Resources e-letter 20:5 - October 2020
Here are details of two more sets of Training Notes just uploaded: TN126, The small-church administrator, and TN127, Identify your church's groups. There is also a listing of new items coming over the next few months.
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NEW: The small-church administrator
These new notes call for fresh thinking on how the model of a paid Church Administrator needs to be adapted for small churches. The ‘small’ in the title refers to the church, not to the administrator, hence the hyphen!
We are used to the idea of a paid member of staff working from a church office which becomes the hub of church activity. But that does not work for most small churches. So, instead, the notes give seven different ways of thinking.
- Assistant rather than Administrator
- Gofer rather than Secretary
- Responsibilities rather than tasks
- Home rather than office
- Flexible rather than fixed
- Voluntary rather than paid
- Limited rather than open-ended
There is then a final note on how to go about finding such a person with three possible areas to search: the congregation, the local community and other local churches.
Training Notes TN126, The small-church administrator, are now available without charge from the Training Notes index page of this website.
NEW: Identify your church’s groups
It can be helpful for leaders to be aware of all the sub-groups that exist in their church. This can then explain why people behave in certain ways at different times. It may also be important for communication as often one group will be aware of information not known by another group.
The notes suggest 25 different groups that will exist, divided into four categories.
These exist beyond the church itself. Examples include extended families, where people live, age, employment and ownership groups. Some churches have powerful family groups within the congregation. In a Covid world the ‘ownership’ group of those without internet access needs to be considered carefully.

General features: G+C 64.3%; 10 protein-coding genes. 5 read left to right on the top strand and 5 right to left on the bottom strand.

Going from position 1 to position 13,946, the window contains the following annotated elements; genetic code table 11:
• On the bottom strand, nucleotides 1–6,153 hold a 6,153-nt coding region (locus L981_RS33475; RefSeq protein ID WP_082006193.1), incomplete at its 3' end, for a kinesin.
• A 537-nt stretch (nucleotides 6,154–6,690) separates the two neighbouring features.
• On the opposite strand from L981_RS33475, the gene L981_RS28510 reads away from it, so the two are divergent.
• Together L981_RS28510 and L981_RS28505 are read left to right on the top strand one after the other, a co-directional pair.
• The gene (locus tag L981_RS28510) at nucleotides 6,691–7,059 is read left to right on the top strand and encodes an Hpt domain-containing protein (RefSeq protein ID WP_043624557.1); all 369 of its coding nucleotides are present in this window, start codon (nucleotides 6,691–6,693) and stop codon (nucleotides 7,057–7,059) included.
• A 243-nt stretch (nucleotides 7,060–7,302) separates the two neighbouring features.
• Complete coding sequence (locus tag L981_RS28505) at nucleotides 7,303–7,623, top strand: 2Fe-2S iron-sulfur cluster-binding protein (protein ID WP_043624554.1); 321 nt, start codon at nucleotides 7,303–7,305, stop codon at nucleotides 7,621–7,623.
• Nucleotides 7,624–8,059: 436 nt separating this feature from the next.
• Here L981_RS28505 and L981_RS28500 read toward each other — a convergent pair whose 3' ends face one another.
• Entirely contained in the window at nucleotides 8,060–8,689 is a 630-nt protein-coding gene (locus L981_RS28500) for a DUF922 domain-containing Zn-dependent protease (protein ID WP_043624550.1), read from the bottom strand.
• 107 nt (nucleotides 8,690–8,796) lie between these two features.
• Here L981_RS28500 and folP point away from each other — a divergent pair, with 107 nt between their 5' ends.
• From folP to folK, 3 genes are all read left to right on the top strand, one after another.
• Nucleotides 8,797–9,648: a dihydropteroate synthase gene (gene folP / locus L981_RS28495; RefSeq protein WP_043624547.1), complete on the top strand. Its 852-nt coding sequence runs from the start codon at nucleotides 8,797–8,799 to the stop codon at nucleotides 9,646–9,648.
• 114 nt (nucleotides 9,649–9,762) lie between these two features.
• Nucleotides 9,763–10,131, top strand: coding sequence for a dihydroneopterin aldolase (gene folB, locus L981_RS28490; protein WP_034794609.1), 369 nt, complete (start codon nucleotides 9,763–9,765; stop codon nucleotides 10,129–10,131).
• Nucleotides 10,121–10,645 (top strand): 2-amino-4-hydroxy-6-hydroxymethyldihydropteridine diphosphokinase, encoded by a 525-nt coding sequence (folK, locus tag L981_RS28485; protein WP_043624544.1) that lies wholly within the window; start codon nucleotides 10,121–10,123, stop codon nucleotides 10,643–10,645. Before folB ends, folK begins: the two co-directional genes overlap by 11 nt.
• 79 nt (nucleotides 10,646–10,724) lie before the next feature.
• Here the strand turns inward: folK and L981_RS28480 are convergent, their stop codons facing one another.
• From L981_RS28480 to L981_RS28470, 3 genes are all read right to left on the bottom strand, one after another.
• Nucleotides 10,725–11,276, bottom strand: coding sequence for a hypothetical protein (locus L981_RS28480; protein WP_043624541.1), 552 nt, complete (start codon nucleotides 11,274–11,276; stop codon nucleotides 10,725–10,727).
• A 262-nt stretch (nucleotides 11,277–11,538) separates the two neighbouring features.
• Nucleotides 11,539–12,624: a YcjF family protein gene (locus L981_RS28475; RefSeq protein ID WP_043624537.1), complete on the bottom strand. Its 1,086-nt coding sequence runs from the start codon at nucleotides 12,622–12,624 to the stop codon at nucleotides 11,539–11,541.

These may not be so obvious. Examples include those held in high respect whose opinions others take note of, those hurt by a church incident years ago, those who moan about life and oppose any change. Such groups may explain why some leadership decisions sail through while others get blocked.
These can be important for noting who has received an item of communication and who has missed out. Examples include those at a one-off activity, those at last Sunday’s evening service, those who did not go to the weekend away.
Official church groups
These are the groups everyone is aware of. Examples range from the entire membership, through management groups, to the church’s small group structure.
The notes then give a range of applications where knowing these four sets of groups can be important.
Training Notes TN127, Identify your church’s groups, are now available without charge from the Training Notes index page of this website.
New resources in the pipeline
Every other month I normally add a new article or two new sets of training notes to the Resources section of my website, and there are now 184 items. I check and update each one at least once every two years to ensure they remain useful with correct links and references.
Coming over the next few months:
- A major article of DIY training for those who read Scripture passages out loud in church
- Training notes on running church staff meetings
- Notes on collecting data for mission
- How to write a handover manual for a church responsibility
You can use these resources in a number of different ways. Examples include:
- Personal use for leaders of all kinds, administrators, communicators and others
- Group use for a committee or action group
- Staff discussion starters
- Sharing with all involved in a particular ministry to inform and inspire
- Promoted to anyone setting up a new organisational system
Please ensure these materials are widely promoted in your church. Thanks for your interest in my website. May God guide you and others in all the decisions to be made in the present situation.